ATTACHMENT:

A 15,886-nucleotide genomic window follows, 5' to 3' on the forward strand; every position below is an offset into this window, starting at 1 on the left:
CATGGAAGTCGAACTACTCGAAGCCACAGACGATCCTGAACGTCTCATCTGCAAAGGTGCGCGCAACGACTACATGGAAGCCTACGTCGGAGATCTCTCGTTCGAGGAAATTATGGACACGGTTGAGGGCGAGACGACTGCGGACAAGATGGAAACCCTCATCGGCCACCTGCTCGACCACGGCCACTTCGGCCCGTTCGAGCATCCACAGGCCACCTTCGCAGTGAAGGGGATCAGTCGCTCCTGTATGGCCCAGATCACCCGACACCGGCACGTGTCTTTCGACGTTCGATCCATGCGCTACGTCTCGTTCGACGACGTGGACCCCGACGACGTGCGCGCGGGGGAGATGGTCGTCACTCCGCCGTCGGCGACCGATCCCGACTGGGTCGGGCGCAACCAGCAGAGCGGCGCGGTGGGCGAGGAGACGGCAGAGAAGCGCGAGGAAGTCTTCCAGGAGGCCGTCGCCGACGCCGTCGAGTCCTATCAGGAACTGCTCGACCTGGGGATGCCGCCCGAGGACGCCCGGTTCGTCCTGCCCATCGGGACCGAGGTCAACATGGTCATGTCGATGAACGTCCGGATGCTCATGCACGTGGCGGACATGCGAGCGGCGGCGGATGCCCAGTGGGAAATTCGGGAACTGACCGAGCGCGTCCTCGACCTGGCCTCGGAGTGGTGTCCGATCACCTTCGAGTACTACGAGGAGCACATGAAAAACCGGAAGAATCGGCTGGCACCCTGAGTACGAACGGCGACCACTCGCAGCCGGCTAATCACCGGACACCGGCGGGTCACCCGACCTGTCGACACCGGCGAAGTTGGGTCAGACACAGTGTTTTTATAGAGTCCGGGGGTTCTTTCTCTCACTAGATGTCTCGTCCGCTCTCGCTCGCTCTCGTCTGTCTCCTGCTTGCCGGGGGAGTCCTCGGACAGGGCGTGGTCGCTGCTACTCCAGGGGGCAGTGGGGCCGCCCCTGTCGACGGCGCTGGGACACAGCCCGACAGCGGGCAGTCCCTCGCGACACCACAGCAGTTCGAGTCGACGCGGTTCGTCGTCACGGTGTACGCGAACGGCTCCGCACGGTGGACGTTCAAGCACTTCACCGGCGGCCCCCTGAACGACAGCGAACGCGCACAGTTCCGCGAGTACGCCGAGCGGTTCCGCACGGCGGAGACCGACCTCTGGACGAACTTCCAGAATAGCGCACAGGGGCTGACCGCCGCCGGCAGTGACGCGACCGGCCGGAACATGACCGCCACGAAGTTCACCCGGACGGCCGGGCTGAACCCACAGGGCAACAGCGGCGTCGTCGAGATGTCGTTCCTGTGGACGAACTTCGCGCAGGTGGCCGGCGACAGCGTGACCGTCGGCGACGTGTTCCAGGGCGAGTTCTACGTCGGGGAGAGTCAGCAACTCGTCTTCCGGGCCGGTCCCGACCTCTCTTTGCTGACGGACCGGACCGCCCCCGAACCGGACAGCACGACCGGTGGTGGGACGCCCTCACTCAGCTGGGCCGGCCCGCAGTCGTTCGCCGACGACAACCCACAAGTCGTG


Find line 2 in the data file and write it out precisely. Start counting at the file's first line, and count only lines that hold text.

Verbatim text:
CATGGAAGTCGAACTACTCGAAGCCACAGACGATCCTGAACGTCTCATCTGCAAAGGTGCGCGCAACGACTACATGGAAGCCTACGTCGGAGATCTCTCGTTCGAGGAAATTATGGACACGGTTGAGGGCGAGACGACTGCGGACAAGATGGAAACCCTCATCGGCCACCTGCTCGACCACGGCCACTTCGGCCCGTTCGAGCATCCACAGGCCACCTTCGCAGTGAAGGGGATCAGTCGCTCCTGTATGGCCCAGATCACCCGACACCGGCACGTGTCTTTCGACGTTCGATCCATGCGCTACGTCTCGTTCGACGACGTGGACCCCGACGACGTGCGCGCGGGGGAGATGGTCGTCACTCCGCCGTCGGCGACCGATCCCGACTGGGTCGGGCGCAACCAGCAGAGCGGCGCGGTGGGCGAGGAGACGGCAGAGAAGCGCGAGGAAGTCTTCCAGGAGGCCGTCGCCGACGCCGTCGAGTCCTATCAGGAACTGCTCGACCTGGGGATGCCGCCCGAGGACGCCCGGTTCGTCCTGCCCATCGGGACCGAGGTCAACATGGTCATGTCGATGAACGTCCGGATGCTCATGCACGTGGCGGACATGCGAGCGGCGGCGGATGCCCAGTGGGAAATTCGGGAACTGACCGAGCGCGTCCTCGACCTGGCCTCGGAGTGGTGTCCGATCACCTTCGAGTACTACGAGGAGCACATGAAAAACCGGAAGAATCGGCTGGCACCCTGAGTACGAACGGCGACCACTCGCAGCCGGCTAATCACCGGACACCGGCGGGTCACCCGACCTGTCGACACCGGCGAAGTTGGGTCAGACACAGTGTTTTTATAGAGTCCGGGGGTTCTTTCTCTCACTAGATGTCTCGTCCGCTCTCGCTCGCTCTCGTCTGTCTCCTGCTTGCCGGGGGAGTCCTCGGACAGGGCGTGGTCGCTGCTACTCCAGGGGGCAGTGGGGCCGCCCCTGTCGACGGCGCTGGGACACAGCCCGACAGCGGGCAGTCCCTCGCGACACCACAGCAGTTCGAGTCGACGCGGTTCGTCGTCACGGTGTACGCGAACGGCTCCGCACGGTGGACGTTCAAGCACTTCACCGGCGGCCCCCTGAACGACAGCGAACGCGCACAGTTCCGCGAGTACGCCGAGCGGTTCCGCACGGCGGAGACCGACCTCTGGACGAACTTCCAGAATAGCGCACAGGGGCTGACCGCCGCCGGCAGTGACGCGACCGGCCGGAACATGACCGCCACGAAGTTCACCCGGACGGCCGGGCTGAACCCACAGGGCAACAGCGGCGTCGTCGAGATGTCGTTCCTGTGGACGAACTTCGCGCAGGTGGCCGGCGACAGCGTGACCGTCGGCGACGTGTTCCAGGGCGAGTTCTACGTCGGGGAGAGTCAGCAACTCGTCTTCCGGGCCGGTCCCGACCTCTCTTTGCTGACGGACCGGACCGCCCCCGAACCGGACAGCACGACCGGTGGTGGGACGCCCTCACTCAGCTGGGCCGGCCCGCAGTCGTTCGCCGACGACAACCCACAAGTCGTG